Actually it should be no surprise if crime rates spike around protests. In the 1960s when LBJ’s Great Society programs acknowledged the injustice and misery of poverty—really for the first time in US history—riots followed. In Detroit and Watts, frustrated young blacks saw that the public effort to help was indirectly an admission of past injustice, as if that justified retaliation. This is the vindictiveness of victim psychology. Feeling painfully victimized after 9/11, Americans felt justified in destroying thousands of innocent lives in Iraq, and in a war as berserk as any riot.
Police killing involves another form of abandon that’s crucial to understand. Police help maintain society in many ways. In “fighting” crime, however, they are akin to warriors, playing a heroic role by risking death. Arresting criminals is especially dangerous in the US, where gun culture has a hair trigger. Human terror of death disposes us to admire heroes whose courage can master it. It goes without saying that our need to believe in that courage disposes us to overlook or deny the survival panic in police killing.
At the bottom of society, by contrast, many blacks live on the edge of social death, some surviving through crime. Just as we inflate super-heroes, so we’re apt to exaggerate the failings of the poor, associating them with crime, laziness, brutishness, and other markers of social death. Putting down scapegoats gives self-regard a boost.
Confrontation with a poor “suspect,” then, presents two kinds of abandon. One kind is the moment when unrealistic assumptions, emergency physiology, and guns overcome judgment. The other is the danger, for the cop, of losing heroic self-esteem in a (possibly fatal) moment of panic. The cop fears death, but also the fantasy qualities he’s attributed to the “suspect.” If the suspect escapes or otherwise “wins” the contest of wills, the cop loses his heroic confidence. In officer Wilson’s fatal tangle in Ferguson, he described Michael Brown as the superhuman Hulk and himself as a helpless child. As in battle, the instant of total danger trumps inhibitions and our foundational sense of “what’s right,” triggering survival rage: berserk abandon.
“Fighting” crime, the cop feels heroic. Defying poverty and social death, the criminal feels heroic. In each case heroism offers the sensation, like a drug rush, of being a bigshot, invincibly lucky, safe from death. You don’t have to plan the moment of crisis. It can happen by chance or by “chance.” Prejudice can guide the outcome if, say, you assume that all black men are likely to be criminals. In any event, guns create their own hair-trigger mentality. To ignore this psychological dimension is as callous as it absurd:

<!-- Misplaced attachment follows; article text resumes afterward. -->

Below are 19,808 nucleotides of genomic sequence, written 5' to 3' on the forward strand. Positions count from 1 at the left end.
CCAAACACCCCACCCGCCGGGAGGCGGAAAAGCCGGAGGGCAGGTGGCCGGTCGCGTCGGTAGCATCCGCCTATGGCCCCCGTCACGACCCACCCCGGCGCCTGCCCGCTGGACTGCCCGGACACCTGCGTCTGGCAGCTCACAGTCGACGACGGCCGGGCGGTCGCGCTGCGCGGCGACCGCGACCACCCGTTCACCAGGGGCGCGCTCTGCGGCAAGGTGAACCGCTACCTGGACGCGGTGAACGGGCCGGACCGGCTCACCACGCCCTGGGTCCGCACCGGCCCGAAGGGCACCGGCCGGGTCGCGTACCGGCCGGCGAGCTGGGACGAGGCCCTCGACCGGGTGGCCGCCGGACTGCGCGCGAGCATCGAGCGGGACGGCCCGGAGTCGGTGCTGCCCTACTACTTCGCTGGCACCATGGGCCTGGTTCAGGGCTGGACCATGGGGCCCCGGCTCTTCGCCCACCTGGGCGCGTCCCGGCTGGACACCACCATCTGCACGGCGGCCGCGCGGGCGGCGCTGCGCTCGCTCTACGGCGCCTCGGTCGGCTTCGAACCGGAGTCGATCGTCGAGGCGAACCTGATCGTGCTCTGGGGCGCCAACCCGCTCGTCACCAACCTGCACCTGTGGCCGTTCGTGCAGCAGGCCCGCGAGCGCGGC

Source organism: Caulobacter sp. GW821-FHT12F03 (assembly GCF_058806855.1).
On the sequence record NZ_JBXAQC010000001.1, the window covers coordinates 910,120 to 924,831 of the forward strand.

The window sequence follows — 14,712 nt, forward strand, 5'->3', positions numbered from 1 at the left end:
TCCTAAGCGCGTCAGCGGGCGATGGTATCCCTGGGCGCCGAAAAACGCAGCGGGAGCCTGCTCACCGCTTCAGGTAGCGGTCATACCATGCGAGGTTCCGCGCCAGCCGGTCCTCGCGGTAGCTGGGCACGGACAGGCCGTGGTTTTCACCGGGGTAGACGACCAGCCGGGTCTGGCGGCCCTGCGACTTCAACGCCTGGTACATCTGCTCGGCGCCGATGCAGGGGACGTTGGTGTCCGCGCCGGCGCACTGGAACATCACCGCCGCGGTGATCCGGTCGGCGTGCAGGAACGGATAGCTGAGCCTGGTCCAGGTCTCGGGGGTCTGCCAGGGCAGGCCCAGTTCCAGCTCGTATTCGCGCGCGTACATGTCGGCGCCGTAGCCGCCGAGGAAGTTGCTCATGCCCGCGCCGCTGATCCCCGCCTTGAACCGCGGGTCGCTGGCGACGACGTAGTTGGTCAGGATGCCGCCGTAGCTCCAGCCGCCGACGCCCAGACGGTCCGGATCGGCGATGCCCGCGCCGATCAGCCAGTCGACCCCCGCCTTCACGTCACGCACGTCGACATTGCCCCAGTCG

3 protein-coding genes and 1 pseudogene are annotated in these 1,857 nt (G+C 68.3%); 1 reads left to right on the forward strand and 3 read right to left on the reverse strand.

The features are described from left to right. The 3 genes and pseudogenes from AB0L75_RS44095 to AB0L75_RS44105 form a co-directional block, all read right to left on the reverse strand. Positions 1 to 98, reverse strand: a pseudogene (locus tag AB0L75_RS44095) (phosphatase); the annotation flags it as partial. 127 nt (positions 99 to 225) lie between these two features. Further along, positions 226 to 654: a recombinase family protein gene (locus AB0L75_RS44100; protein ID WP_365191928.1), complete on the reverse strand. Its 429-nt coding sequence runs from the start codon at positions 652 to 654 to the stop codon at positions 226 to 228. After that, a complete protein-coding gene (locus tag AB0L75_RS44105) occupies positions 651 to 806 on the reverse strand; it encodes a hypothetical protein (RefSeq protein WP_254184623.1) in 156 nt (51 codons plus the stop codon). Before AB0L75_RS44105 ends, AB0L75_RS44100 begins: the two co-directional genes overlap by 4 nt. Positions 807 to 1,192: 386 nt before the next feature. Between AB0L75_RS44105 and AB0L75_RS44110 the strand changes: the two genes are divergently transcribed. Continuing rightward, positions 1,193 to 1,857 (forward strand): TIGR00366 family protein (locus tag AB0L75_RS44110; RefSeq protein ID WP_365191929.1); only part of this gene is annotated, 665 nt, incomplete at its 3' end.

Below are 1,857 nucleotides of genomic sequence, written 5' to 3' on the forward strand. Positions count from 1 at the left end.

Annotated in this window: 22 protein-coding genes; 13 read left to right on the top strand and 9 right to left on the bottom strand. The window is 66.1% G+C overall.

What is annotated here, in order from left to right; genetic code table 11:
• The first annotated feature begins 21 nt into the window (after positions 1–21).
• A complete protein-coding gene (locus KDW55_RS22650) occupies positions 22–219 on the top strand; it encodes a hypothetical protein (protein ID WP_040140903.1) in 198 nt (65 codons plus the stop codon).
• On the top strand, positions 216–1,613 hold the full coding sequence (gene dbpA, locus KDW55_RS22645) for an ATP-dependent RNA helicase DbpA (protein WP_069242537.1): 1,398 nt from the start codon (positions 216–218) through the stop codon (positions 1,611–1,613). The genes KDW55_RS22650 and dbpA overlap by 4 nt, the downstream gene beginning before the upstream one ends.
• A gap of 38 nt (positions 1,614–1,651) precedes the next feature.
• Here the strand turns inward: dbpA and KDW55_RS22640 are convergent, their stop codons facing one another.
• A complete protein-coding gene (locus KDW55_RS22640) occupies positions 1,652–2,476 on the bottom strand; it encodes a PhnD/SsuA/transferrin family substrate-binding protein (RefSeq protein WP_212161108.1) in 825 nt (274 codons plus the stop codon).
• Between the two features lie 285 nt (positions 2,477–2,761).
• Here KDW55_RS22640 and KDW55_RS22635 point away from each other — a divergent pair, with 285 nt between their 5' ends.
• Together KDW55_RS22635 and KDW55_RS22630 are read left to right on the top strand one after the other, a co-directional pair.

“‘Any cop who uses his gun now has to worry about being indicted and losing his job and family,’ a New York City officer tells me.”
Hmm. What about the black guy who has to worry every day about a cop’s trigger finger? What about Eric Garner’s family?
In this regard, Heather MacDonald is a hired gun for comfortable people who read theWall Street Journal. As in Vietnam and the “war on terror,” her backlash says: Shoot first and ask questions afterward.
Do I need to add that of course not all police are killers? But even one killer can spoil your welcome home.
That’s why we need justice as well as law.
2. The US government doesn’t publish a tally of police deaths. For useful data, see:http://www.theguardian.com/us-news/ng-interactive/2015/jun/01/the-counte…(link is external)
Also in this series, “Who Can You Trust?” (September 15, 2014); “The Child and the Monster” (November 29); and “Guilty Games” (December 5).
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When behavior becomes a cultural style, berserk abandon is terrifying yet also alluring. It promises access to extraordinary resources by overthrowing inhibitions. Berserk style has shaped many areas of contemporary American culture, from warfare to politics and intimate life. Focusing on post-Vietnam America and using perspectives from psychology, anthropology, and physiology, Farrell demonstrates the need to unpack the confusions in language and cultural fantasy that drive the nation’s fascination with berserk style.
“This book amazes me with its audacity, its clarity, and its scope. We usually think of ‘berserk’ behaviors—from apocalyptic rampage killings to ecstatic revels like Burning Man—as extremes of experience, outside ordinary lives. in fascinating detail, Farrell shows how contemporary culture has reframed many varieties of abandon into self-conscious strategies of sense-making and control.
Abandon has become a common lens for organizing modern experience and an often troubling resource for mobilizing and rationalizing cultural and political action.This landmark analysis both enlightens and empowers us.”
—Les Gasser, Professor of Information and Computer Science, U. of Illinois, Urbana-Champaigne.